Debt deal urged for Greece
Updated: 2011-06-03 08:12
By Ingrid Melander and Andrei Khalip (China Daily)
A pedestrian surveys discounted products in the shopping district of central Athens, Greece. Moody's Investors Service lowered the country's credit rating to the same level as Argentina's in July 2001, five months before the South American country announced it would default on its debt. Kostas Tsironis / Bloomberg
The country has seen credit rating slashed deep into 'junk' territory
ATHENS, Greece / LISBON, Portugal - A European Central Bank (ECB) policymaker said a voluntary deal for investors to keep renewing their Greek debt holdings might be acceptable, raising hopes on Wednesday for an aid agreement to prevent a default by Greece.
But Moody's Investors Service slashed Greece's credit rating by three notches to deep into junk territory, citing a growing risk that Athens would fail to stabilize its debt position without a restructuring that could mean losses for private investors.
A lackluster debt auction in Portugal and stalled Spanish wage talks highlighted market concerns that the Greek crisis could broaden and deepen further.
ECB Executive Board member Juergen Stark was quoted as saying that the central bank might accept a rollover of Greek debt by private investors, in which they would voluntarily agree to maintain their exposure to Greece through purchases of new bonds when their existing bond holdings matured.
"If this possibility is not perceived as a default or a partial sovereign default, then it could be a way of involving the private sector in financing Greece," Stark said in an interview with the Italian financial daily, Il Sole 24 Ore.
ECB officials have for months been opposing any steps involving private creditors that might be seen as a default. So the ECB's willingness to consider a rollover suggested Greece and creditors were making progress towards a new financing deal.
"Everyone seems to be converging slowly but surely toward a consensus which is likely to involve a mix of additional aid, more austerity and some private sector involvement," said Gilles Moec, an economist at Deutsche Bank.
Sources close to talks between Athens and inspectors from the European Commission, the ECB and the International Monetary Fund said they expected the latest review of fiscal reforms in Greece to be completed by Friday.
One Greek official involved in the discussions expressed optimism that this "troika" of institutions would release a 12 billion euro ($17 billion) loan tranche that Greece needs to cover its short-term funding needs.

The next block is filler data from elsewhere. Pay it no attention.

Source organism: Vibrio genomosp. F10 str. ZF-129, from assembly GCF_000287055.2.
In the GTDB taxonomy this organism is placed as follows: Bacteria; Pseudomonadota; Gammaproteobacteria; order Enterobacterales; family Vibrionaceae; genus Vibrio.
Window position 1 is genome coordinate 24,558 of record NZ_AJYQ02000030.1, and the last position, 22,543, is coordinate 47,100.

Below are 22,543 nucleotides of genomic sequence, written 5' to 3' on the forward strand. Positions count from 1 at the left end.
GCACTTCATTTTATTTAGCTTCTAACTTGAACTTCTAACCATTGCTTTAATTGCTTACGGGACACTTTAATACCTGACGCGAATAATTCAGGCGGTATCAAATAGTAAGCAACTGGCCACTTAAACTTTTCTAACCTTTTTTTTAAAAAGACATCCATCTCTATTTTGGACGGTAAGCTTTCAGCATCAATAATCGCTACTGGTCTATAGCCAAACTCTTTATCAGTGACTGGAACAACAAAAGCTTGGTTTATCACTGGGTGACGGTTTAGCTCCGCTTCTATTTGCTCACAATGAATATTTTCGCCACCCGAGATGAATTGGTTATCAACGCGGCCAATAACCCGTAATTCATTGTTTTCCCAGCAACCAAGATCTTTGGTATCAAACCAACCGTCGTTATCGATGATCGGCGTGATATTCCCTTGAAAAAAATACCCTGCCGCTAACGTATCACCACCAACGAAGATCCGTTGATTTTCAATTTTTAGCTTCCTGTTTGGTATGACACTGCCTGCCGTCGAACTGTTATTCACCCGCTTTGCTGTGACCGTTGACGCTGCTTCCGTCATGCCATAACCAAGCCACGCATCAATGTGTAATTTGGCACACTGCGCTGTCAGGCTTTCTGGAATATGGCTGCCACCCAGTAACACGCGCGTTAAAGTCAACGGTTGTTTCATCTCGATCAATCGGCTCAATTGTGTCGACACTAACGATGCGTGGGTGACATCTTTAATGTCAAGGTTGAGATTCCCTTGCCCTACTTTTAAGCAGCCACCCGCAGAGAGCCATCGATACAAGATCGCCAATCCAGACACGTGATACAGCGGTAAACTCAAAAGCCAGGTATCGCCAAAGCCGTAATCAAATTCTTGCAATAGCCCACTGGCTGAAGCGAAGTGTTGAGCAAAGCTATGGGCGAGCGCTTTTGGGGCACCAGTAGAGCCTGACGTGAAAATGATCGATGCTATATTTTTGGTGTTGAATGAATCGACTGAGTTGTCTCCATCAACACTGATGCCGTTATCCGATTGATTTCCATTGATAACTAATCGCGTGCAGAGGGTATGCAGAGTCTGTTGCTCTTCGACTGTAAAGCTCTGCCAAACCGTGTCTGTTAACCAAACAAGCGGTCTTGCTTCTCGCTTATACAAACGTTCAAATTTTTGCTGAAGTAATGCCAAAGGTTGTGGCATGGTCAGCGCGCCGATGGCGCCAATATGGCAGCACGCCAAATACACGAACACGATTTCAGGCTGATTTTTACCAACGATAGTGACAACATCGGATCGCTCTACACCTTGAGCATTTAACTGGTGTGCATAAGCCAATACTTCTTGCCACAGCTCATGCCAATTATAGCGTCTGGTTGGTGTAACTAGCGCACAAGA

"There will be a way for the disbursement of the fifth installment to be approved," the official told Reuters, requesting anonymity.
"The negotiations with the troika will be concluded at the latest by Friday."
Moody's, however, said there was a high chance of further downgrades as it cut Greece to Caa1, a full seven notches into junk territory. This took the Moody's rating three notches below Fitch's B-plus and two notches below Standard & Poor's B rating.
Greece is now rated by Moody's at the same level as Argentina in July 2001, about five months before that country announced it would default on its debt.
"At Caa1, historically, we've seen around 50 percent of sovereigns, corporates and financial institutions defaulting," Moody's analyst Sarah Carlson told Reuters.
Meanwhile, Portugal's short-term borrowing costs spiked higher in a bill auction on Wednesday and data showed manufacturing weakness across the periphery of the 17-nation eurozone, as the debt crisis that erupted in late 2009 continued to take its toll.
Portugal, which agreed to a 78 billion euro European Union/International Monetary Fund bailout last month and received its first tranche on Wednesday, sold 850 million euros in four-month T-bills at an average yield of 4.967 percent, more than 0.3 percentage point above what it paid for three-month paper less than a month ago.
Elisabeth Afseth, a fixed-income analyst at Evolution Securities, said the sale showed there was "still a lot of nervousness in the market and fears that there will be contagion from the Greece situation to Ireland and Portugal".
In Spain, the Economy Minister Elena Salgado conceded that talks between unions and employers on reforming collective wage bargaining were stalling.
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